How strong is the Spanish military
Heavy legacy in Spain - Dark shadows of the Franco dictatorship
The messages in the scandalous chat group are sometimes so vulgar that one would rather not repeat them. But in addition to the content, it is precisely the tone that defines their brutality: "It seems to me that there is no other way out than to shoot these 26 million sons of bitches," was one of the messages sent from the cell phone of a retired divisional officer and have been circulating in the Spanish media for around two weeks.
The 26 million refer to those parts of the Spanish population that are assigned to the left camp.
Chat members are even calling for a coup
"You have to cut out the cancer," it continues. Unfortunately, history has to repeat itself. In other words: the Spanish civil war and the Franco dictatorship.
Another senior ex-military man describes how he would like to blow up the headquarters of a separatist Catalan organization. The possibility of a coup is also discussed, but rejected: A military coup would not be accepted in Spain or Europe at the moment, the chat members conclude.
Defense Minister takes the army in protection
When asked by journalists, the alleged participants react contradictingly: some deny having sent the news. Others speak of harmless jokes in private.
In the meantime, the group - which originally had around 40 members - has been dissolved. The case was handed over to the prosecutor's office by the Ministry of Defense. It is uncertain whether it will have any criminal consequences.
At the ministry's request from Radio SRF, the link opens in a new window with Defense Minister Margarita Robles, which was broadcast on the Spanish radio station “Cadena Ser”.
These statements are shameful, says the minister, "a shame for every democrat." But: They are in no way representative of the Spanish armed forces. The minister emphasized that these were former, retired military officers with outdated ideas. Today's Spanish army is modern.
It consists of 120,000 women and men who work professionally and selflessly for the Spanish population. Most of them are very young and may not even know exactly who Francisco Franco was.
Former army officer doubts
Marco Antonio Santos only has a tired laugh for it. “The minister is supposed to pay a visit to the barracks one day. Then she will hear what is being said there. " Santos served in the Spanish Army for 22 years.
He was released against his will last year. He had signed a manifest, Link opens in a new window, in which he explicitly distanced himself from Francoist ideas within the army. He was also critical of the Catholic Church and King Felipe, who is the commander in chief of the Spanish armed forces, on social media.
With such opinions, as a republican, atheist and democrat, you are clearly in the minority in the Spanish army, says Santos. And because of the fact that today they hardly know who Franco is anymore: until 2006 there was a statue of the dictator in the military academy in Saragossa, recalls Santos.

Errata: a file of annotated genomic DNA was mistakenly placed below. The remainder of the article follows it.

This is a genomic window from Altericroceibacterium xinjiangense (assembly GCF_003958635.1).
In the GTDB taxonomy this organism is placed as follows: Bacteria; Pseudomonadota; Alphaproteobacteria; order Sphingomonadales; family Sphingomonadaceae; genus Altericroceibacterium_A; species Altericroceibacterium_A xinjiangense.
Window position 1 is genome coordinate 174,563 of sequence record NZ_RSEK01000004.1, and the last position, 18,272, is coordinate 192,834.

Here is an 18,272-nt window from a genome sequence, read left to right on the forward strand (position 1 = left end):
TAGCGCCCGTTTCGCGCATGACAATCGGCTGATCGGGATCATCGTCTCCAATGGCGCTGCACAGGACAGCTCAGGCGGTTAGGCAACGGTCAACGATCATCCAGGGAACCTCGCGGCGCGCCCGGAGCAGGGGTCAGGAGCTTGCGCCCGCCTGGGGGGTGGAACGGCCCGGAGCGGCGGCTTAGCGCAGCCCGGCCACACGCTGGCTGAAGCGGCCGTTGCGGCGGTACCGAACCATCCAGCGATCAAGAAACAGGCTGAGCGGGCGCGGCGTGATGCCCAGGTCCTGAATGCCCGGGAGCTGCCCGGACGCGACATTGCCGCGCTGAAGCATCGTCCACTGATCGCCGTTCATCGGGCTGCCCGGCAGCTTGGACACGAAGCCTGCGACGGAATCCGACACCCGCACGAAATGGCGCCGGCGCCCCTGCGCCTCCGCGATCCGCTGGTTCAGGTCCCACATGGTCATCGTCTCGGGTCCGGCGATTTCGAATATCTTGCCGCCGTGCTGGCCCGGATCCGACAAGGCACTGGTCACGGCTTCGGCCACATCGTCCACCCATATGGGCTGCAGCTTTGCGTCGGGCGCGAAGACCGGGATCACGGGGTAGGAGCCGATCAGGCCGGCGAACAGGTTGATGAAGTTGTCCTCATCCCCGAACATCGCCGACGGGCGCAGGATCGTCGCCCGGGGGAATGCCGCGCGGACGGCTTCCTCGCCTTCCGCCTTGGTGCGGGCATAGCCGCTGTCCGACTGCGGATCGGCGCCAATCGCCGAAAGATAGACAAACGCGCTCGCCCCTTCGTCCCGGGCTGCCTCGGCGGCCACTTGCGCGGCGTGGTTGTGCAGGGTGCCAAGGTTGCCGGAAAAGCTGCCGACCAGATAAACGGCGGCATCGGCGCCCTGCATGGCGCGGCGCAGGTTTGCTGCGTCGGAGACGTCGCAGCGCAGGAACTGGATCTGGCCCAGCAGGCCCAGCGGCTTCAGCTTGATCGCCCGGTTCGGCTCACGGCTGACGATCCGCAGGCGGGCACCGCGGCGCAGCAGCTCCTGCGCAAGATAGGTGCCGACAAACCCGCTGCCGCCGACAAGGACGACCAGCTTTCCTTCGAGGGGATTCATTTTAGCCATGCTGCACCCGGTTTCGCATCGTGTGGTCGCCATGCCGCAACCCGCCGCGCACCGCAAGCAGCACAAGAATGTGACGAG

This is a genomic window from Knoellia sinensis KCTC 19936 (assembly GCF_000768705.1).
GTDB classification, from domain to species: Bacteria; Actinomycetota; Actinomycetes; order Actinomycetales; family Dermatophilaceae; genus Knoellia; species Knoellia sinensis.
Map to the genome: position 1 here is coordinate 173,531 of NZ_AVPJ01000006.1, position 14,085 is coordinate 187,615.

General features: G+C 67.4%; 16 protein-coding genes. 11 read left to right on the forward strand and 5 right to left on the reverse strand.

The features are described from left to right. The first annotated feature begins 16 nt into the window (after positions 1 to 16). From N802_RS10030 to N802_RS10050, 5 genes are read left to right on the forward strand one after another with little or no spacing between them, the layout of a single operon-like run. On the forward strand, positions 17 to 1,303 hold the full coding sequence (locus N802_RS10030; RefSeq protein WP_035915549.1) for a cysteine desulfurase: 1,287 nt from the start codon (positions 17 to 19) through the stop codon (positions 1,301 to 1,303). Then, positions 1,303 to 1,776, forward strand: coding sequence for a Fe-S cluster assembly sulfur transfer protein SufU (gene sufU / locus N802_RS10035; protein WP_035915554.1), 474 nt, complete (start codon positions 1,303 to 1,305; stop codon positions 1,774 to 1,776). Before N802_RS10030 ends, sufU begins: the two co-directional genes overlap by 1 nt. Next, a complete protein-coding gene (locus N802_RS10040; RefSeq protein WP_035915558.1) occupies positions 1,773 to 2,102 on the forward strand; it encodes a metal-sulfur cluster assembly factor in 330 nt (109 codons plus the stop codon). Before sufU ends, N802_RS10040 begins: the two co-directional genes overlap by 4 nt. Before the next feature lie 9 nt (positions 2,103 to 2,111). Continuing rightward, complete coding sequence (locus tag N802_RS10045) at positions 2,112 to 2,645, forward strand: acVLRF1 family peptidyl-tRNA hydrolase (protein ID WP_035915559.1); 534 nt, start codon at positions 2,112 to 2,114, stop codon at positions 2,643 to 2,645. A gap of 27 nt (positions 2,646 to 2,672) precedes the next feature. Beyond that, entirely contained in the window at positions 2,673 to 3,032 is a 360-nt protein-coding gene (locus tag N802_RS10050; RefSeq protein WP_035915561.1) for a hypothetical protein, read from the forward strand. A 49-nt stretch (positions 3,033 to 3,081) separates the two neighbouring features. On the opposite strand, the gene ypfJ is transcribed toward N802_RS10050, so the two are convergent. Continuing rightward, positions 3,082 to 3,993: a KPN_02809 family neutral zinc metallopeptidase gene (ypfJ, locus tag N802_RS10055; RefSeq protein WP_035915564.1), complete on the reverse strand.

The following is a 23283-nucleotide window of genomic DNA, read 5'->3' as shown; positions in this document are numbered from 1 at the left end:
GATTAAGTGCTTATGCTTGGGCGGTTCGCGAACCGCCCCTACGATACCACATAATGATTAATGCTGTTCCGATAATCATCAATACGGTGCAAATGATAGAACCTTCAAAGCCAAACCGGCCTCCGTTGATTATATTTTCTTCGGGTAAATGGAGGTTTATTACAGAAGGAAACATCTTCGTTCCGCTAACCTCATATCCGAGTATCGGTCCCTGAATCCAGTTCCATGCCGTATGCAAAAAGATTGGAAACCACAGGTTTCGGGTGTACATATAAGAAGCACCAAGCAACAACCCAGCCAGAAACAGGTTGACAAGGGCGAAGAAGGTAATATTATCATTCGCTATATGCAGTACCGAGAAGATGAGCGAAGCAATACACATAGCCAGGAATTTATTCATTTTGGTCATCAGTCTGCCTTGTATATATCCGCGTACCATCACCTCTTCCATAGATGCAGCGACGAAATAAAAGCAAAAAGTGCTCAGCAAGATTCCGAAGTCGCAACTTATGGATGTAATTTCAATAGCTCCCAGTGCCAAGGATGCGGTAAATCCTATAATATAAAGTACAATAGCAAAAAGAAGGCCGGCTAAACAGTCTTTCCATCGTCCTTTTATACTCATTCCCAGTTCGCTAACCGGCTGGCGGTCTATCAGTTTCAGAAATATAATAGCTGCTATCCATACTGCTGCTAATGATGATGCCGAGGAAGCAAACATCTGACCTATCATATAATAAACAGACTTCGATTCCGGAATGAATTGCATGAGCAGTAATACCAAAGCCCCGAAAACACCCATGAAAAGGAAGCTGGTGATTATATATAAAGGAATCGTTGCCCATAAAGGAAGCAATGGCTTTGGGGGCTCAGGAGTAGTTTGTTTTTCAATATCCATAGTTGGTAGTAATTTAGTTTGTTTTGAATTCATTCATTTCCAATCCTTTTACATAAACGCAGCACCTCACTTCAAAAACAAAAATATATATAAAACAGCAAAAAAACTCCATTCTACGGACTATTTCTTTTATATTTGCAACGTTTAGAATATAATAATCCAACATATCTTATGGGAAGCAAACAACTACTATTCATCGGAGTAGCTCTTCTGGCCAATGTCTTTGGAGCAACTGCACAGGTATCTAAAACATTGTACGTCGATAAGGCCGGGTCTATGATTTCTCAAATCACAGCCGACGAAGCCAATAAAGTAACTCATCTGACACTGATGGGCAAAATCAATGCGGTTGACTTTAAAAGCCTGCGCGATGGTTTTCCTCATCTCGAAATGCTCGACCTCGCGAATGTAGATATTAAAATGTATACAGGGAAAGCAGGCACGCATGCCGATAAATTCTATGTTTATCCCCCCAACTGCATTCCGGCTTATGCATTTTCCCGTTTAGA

The Spanish army has a structural problem with right-wing extremism - and refuses to tackle it.
Not just a relic from the past
This is what Luis Gonzalo Segura also says. The former lieutenant was also discharged from the army in 2015. As a whistleblower, he had exposed a corruption scandal. He also got wind of the current scandal before the Spanish media: Several days before the first newspaper article appeared, Segura published excerpts from the chat on his Twitter account.
He does not accept the argument that these are retired, former military personnel, and also a relic from the past: “I have access to several such military group chats. And the same right-wing extremist tone prevails in all of them. "
In an interview with Radio SRF, Segura announced that he would soon publish messages from another chat. The explosive: This will not be news from former, but from active Spanish military.
And he refers to a video that has been circulating on social media for a few days: It is supposed to show current members of the Spanish armed forces singing the so-called “hymn of the Blue Division”.
The Blue Division was an infantry unit that consisted of Spanish volunteers and that supported the German Wehrmacht during World War II, i.e. fought side by side with the National Socialists. For Segura, this is further evidence that the Spanish army does not distance itself enough from its past and that fascist attitudes and convictions are still very present.
Nevertheless: One could dismiss the statements and revelations of Marco Antonio Santos and Luis Gonzalo Segura as the personal reckoning of two disappointed, dismissed ex-military men. Because there is no question about it: Spain is a modern democracy today. But it is anything but absurd that there are at least traces of this time to be found in the army, this main pillar of the Franco regime.